Analyzing some recently investigated accident statistics
We seem to be at the dawn of a new era of hope for general aviation’s future with the steadily increasing popularity of light-sport aircraft (LSA). For many, the light-sport license is a lower-cost entry into the pilot community. For others, the ability to use a driver’s license in lieu of an FAA medical certificate offers a way to continue flying as long as it’s possible to self-certify that there’s no medical condition that would stand in the way of safely performing light-sport pilot duties. For everyone, an LSA’s lower fuel consumption offers hope that the cost of the $50 fly-in hamburger may someday really drop back to $50—something we haven’t seen in years!
The payback can outstrip the cost by a factor of several thousand
Pete runs a dental practice and learned to fly so he could transport his family to and from their vacation retreat in Ogden, Utah, without all the hassles of airline travel. Andy is a relatively young entrepreneur who made it big in video games and learned to fly as one of his rewards. And Patty pursued an aviation career, flight instructed, flew charter and eventually climbed atop the aviation pyramid: She now flies Airbus 330s across the pond for US Airways.
Not long ago, I was flying commercial from LAX to Boston Logan. As I settled into my seat in the back of the bus, I was chagrined that, right behind me, sat a young boy of maybe six or seven. When he started to kick the back of my seat, I gave his father one of those looks, but the kicking never really totally stopped. That’s what I get for a $300 ticket, I thought to myself—unwashed masses in steerage. Fast-forward to our plane racing down the runway and lifting off: I’m absentmindedly looking out the window when this same kid behind me reminds me with only a few words why I learned to fly.
Yesterday, as we were taxiing back for yet another dash down the runway to defy gravity, I started laughing out loud. My student asked what I was laughing about and I said, “The thought just crossed my mind that, at this exact moment, my daughter is on set in Toronto producing her first movie, my son is negotiating with several agencies that are competing fiercely for his scripts, Marlene is making a name as a ceramicist and I’m sitting in my favorite airplane doing what I love to do. Life is good for the Davisson tribe, and I can’t keep from laughing.”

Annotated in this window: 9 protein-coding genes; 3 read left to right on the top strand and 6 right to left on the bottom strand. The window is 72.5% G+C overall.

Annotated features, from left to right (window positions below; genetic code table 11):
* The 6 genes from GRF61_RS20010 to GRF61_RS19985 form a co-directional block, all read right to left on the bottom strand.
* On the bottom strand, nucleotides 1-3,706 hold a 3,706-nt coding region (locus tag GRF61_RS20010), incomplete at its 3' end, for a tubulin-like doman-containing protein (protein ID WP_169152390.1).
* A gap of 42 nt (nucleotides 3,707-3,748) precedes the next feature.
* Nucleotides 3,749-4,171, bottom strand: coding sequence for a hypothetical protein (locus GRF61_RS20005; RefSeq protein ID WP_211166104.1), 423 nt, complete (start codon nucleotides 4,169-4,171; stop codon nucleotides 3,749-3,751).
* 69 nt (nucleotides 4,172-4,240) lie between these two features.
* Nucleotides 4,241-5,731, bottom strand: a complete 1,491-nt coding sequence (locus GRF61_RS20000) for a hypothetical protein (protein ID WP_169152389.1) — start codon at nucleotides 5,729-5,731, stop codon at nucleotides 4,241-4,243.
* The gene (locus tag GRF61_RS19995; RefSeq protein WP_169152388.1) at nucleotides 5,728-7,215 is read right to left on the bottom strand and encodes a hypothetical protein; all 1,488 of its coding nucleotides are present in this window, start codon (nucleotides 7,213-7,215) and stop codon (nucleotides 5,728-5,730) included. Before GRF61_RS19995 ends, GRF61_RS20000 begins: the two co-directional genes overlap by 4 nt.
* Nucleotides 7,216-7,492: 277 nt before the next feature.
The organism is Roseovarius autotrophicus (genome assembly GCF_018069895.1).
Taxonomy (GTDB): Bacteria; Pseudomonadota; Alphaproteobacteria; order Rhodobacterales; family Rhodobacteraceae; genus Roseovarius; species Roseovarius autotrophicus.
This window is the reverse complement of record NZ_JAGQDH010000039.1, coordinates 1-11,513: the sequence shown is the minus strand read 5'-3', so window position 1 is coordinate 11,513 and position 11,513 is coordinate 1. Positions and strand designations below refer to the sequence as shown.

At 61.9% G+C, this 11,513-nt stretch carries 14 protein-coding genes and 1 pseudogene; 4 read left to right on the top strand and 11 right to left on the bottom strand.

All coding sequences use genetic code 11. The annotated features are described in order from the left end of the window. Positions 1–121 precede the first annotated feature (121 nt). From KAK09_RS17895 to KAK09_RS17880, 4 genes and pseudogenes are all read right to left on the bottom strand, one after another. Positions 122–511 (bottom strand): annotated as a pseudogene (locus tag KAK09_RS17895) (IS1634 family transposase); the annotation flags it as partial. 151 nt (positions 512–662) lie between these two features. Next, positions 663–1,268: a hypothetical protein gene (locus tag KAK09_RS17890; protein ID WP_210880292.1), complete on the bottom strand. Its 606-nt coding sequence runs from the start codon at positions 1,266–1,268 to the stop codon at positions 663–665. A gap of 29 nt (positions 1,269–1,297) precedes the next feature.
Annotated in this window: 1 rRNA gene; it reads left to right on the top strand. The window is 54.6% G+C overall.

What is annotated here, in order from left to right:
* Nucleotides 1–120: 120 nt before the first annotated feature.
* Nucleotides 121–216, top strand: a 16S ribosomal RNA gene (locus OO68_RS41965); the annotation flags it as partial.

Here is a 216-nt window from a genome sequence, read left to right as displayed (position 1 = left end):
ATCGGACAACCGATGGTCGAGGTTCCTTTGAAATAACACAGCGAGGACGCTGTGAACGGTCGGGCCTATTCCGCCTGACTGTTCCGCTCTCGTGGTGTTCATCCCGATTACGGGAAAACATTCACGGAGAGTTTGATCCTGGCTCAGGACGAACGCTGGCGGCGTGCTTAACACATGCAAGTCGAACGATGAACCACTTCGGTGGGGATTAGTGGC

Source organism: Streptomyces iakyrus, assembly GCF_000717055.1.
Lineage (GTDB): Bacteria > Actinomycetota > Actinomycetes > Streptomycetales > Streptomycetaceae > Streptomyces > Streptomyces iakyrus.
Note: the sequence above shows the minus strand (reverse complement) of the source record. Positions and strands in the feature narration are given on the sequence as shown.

A CNN correspondent reflects on flying as a family affair
For me, it all began a few thousand feet over some Michigan farmland about 40 years ago. We were somewhere between Detroit and Alpena when my father gave me a heading, told me to keep it straight and level, and then let me grab the yoke. I’ll never forget the joy I felt when that 172 began responding to my whims. It was love at first flight.
Accident investigators sometimes discover that pilots don’t have information contained in NOTAMs relevant to their flights. On rare occasions, even though a pilot asked for NOTAM information in a preflight briefing, the briefer accidentally omitted an item. More often, however, pilots don’t bother doing the research.
New engines, like new friends, take a little while to get to know
As I’m writing this, a shuttle bus is taking me a hundred miles north to meet a new friend (I hope): the freshly overhauled Lyc IO-360-A1A that’s snuggled under the cowling of Eight Papa Bravo and is waiting for me to pick her up and bring her home. It has been a long time since I’ve done the new engine thing. I feel as if I’m going on a first date after just getting divorced. I’m not really cheating on the old one, am I?
Or, a not so funny thing happened on the way to the Vineyard
I was looking forward to a much needed weekend on Martha’s Vineyard, away from the city and the noise and smells of summer in the Meatpacking District. And though brunch at The Black Dog and grilled lobster at the Oyster Bar and Grill beckoned, the last thing I wanted to do was spend my Friday afternoon sitting on I-95 for five hours, inching my way to the Vineyard Haven–bound ferry. At times like this, nothing could be more perfect than hopping into a small plane with my girlfriend and a couple friends, although, in this case, they were all a bit more rambunctious than I would have liked.